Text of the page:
July 1st, 2007


Resilience - A shaft of light in a busy week

On Friday I attended a wonderful lunchtime learning session on Resilience, a positive self management approach to dealing with our professional lives. The dreaded 5 letter word beginning with S was conspicously absent.

This positive approach really worked for me - a focus on the skills and tools that we already have and already know about - discussed and debated in a supportive community! And an emphasis on the things we do that already work.

The training was offered by Jallé and Joined-up-Living, the companies run by my friends and PWG colleagues Jill and Sandra. It was no surprise to me then that it was such a successful and empowering learning event. The 3 hour session was an oasis at the end of a very busy week.

What I learnt
* Helen "Should" Palmer - Should is my middle name. Stop this!
* My current resilience approach depends on my innate stubborness - I keep going despite everything and don't like asking for help or listening when people do try and warn me / help me
* I didn't realise that the following signs were actually my "lack of resilience" warning signs
- Forgetting things and losing things
- Tiredness even when I wake up
- Less interest in writing / being reflective
- Feeling overwhelmed and all problems being of equal weight
- Less willingness to engage with others, ie withdrawal, not wanting to answer phone calls even from family / friends
* I found it comforting that the above signs are "normal" - ie just a neutral sign that I'm becoming less resilient. I don't need to beat myself up, just recognise the signs and start gently taking some steps to boost my resilience
* I liked Sandra's analogy that resilience is similar to the immune system. Ie innate immunity / aquired immunity / prevention and support
* I love the idea that resilisience is a blend of negotiation and navigation
"Resilience as multi-dimensional phenomenon: the ability to keep ourselves health by successfully negotiation with our environments and navigation towards available health resources"
* Resilience is not an individual trait - it is multi dimensional and depends also on our integration in various communities - work, family, organisations etc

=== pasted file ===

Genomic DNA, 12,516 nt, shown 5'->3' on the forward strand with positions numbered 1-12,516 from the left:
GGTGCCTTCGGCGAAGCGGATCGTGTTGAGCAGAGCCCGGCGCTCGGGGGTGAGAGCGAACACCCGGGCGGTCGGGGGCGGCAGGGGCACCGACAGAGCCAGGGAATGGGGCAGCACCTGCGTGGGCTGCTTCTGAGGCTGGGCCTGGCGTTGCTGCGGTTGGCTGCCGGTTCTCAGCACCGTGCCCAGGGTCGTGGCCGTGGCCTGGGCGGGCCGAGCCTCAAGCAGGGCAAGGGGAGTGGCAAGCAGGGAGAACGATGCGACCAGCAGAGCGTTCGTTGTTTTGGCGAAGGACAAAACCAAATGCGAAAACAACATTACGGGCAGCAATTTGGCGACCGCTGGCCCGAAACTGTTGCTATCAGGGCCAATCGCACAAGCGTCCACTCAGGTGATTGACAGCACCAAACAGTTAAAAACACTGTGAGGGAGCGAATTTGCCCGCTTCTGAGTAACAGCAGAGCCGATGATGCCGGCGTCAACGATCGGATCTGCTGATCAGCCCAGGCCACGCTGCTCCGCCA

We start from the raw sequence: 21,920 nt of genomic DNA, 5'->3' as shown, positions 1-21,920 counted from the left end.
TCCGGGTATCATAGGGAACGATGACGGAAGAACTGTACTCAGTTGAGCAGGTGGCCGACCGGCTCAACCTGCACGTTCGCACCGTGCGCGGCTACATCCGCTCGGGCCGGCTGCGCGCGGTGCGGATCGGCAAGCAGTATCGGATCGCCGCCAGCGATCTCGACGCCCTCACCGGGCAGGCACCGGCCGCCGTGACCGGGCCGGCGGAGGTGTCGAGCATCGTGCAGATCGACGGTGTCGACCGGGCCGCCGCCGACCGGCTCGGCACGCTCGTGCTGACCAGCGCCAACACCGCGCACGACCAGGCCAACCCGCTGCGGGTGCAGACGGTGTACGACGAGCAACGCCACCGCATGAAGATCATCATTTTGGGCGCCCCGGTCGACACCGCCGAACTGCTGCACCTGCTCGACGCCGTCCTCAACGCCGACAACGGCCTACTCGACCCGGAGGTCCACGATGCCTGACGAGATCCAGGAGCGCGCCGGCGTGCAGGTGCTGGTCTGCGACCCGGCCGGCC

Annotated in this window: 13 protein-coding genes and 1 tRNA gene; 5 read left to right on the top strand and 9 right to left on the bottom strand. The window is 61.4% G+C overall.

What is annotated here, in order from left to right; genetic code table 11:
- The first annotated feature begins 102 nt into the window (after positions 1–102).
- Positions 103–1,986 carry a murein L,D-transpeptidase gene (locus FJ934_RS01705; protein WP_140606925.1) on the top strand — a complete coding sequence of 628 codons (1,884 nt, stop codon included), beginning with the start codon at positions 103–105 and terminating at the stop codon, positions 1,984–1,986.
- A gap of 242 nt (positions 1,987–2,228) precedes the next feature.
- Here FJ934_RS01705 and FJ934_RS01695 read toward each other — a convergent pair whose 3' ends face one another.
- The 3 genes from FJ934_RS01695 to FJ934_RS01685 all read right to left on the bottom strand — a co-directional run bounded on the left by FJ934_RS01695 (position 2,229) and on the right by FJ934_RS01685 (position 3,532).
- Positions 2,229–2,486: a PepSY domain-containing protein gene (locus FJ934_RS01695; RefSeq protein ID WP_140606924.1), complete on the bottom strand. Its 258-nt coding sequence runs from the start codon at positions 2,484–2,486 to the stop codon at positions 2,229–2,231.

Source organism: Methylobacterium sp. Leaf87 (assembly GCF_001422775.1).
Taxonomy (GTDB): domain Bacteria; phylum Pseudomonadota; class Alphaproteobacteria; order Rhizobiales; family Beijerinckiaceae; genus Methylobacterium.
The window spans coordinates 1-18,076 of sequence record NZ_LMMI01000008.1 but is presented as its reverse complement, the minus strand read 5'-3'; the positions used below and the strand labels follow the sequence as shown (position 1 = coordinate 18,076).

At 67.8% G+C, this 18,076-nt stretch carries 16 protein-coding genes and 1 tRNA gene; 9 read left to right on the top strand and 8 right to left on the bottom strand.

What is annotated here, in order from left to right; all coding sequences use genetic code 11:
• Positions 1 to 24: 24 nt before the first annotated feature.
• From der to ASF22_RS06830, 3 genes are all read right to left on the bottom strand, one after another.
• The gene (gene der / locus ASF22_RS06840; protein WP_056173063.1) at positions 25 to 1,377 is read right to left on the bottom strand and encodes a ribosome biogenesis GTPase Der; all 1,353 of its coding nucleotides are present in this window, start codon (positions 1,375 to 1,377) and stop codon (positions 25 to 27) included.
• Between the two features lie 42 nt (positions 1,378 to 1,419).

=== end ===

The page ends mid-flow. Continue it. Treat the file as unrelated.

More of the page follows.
* I can learn from other people
* The more we know about resilience, the less we have to say about burnout
* Adopt a positive, active approach (rather than a reactive, negative one)

Action Plan
* Resilience is about self management. I can change the way I do things
* To improve my resilience I need to create some distance for myself, give myself a Pufferzone, particularly in terms of my time management - this means that I will stop myself always being "nearly late" and therefore feeling stressed
* I need to slow conciously slow down. I notice that I walk fast all the time
* Stop worrying about the little things. For example I forgot to take business cards to the training, but actually in the end this didn't matter
* I will start planning my week so that I positively get a balance between my various environments ie physical / interpersonal / structural / contextual / spiritual
* Start a virtual or real "How other people think I should live my life" notebook - ie records other people's views, but then close the book and file it away.
* "The One Minute Master" Martin Boroson
* Books about narrative therapy - ask Sandra


Countdown to Poland

I go to Poland for 2 weeks next Saturday, which gives me 5 working days to finish everything. It's alright though - I am well organised and planned - and the team is flexible and professional enough to cope with the inevitable last minute challenges. The adrenalin I am feeling is normal. The two weeks will be hard, but will be a change for my normal work, and therefore will count as a "break" from routine!

* Grow my relationships with the Poland team
* Enjoy Wroclaw and make sure that mr.ncot comes for the middle weekend
* Start my cross stitch projekt
* Take cultural books to read
* Use the gym each day
* Reflect personally and professional each day on the project and my role in it